Up to five times weekly non-stop flights between Montreal and Kelowna
Airline links BC’s Okanagan Valley with non-stop flights to all four Air Canada hubs: Montreal, Toronto, Vancouver and Calgary
MONTREAL, July 5, 2021 /CNW Telbec/ – Air Canada’s newest domestic route with the only non-stop service between Montreal and Kelowna was celebrated at Kelowna International Airport today. The flights operate three times weekly, increasing to four times in mid-July and five times in August. Customers will enjoy Air Canada’s fuel-efficient Airbus A220-300 fleet featuring Business Class and Economy cabins, a modernized in-flight entertainment system with hours of complementary entertainment available at every seat, onboard Wi-Fi and more.
This new route adds to the significant impact Air Canada has on the local economy and that of the province of British Columbia as a whole. Before the COVID-19 pandemic, Air Canada contributed approximately $2.2 billion to BC’s GDP, annually. Additionally, Kelowna is now connected to all four of the airline’s hubs which connects the Okanagan Valley directly to Air Canada’s vast global network with at most, one stop.
“We are excited to launch the only non-stop service between Montreal and Kelowna, connecting two leading tourism destinations popular with Quebecers and British Columbians alike. Our new flights onboard Air Canada’s ultra-quiet and environmentally-friendly Airbus A220-300 are also conveniently timed with connections to Atlantic Canada and abroad through our Montreal hub. As the country reopens, we are pleased to help friends and family reunite, and support Canada’s economic recovery and tourism industry. We know people are excited to travel again, and we look forward to welcoming our customers onboard,” said Mark Galardo, Senior Vice President, Network Planning and Revenue Management at Air Canada.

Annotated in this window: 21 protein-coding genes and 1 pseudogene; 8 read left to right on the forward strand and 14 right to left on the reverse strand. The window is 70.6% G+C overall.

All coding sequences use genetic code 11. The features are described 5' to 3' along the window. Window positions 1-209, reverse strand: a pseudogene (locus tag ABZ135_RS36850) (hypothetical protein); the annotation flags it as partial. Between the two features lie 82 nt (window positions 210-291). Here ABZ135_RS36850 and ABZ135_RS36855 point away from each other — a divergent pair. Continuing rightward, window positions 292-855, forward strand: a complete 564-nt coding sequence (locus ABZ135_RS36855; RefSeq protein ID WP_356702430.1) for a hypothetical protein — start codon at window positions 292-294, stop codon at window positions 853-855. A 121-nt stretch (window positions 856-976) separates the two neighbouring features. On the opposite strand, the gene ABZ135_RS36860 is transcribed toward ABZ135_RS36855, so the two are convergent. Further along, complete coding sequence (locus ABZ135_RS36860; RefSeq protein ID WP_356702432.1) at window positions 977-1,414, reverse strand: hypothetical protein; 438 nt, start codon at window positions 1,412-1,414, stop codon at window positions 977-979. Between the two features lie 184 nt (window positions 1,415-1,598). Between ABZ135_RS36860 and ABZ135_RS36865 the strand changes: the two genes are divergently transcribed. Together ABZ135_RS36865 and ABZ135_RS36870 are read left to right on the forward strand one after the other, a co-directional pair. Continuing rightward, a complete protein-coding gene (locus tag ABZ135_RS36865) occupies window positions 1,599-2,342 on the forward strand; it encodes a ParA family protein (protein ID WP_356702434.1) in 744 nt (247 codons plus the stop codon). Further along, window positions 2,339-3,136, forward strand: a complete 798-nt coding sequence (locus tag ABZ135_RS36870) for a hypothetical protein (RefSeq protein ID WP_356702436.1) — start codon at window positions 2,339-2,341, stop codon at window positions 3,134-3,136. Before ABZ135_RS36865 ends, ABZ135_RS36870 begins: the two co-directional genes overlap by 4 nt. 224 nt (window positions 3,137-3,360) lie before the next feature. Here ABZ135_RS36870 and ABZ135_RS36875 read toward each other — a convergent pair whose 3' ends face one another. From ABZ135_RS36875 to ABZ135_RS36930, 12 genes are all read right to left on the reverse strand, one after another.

“Our loyal partner Air Canada is once again proving how much they value our passengers with this new Montreal-Kelowna route,” said Philippe Rainville, President and CEO of ADM. “With service from YUL Montréal-Trudeau Airport currently reduced and travel options still limited, the addition of this new Canadian holiday destination comes at just the right time! This is a great opportunity for Quebecers to discover the splendours of Western Canada in complete safety, aboard the new generation Airbus A220-300 aircraft, which are much quieter and assembled at Mirabel (YMX), with local know-how. We couldn’t ask for more!”
“Air Canada’s non-stop Montreal-Kelowna service marks a vast milestone for YLW to bring travel between Quebec and the Okanagan region,” said Sam Samaddar, Airport Director, YLW – Kelowna International Airport. “Montreal has been a significant region for tourism in the Okanagan and we have worked numerous years to achieve this community connection. I look forward to welcoming residents of Quebec and those who connect through Montreal to our four-season paradise.”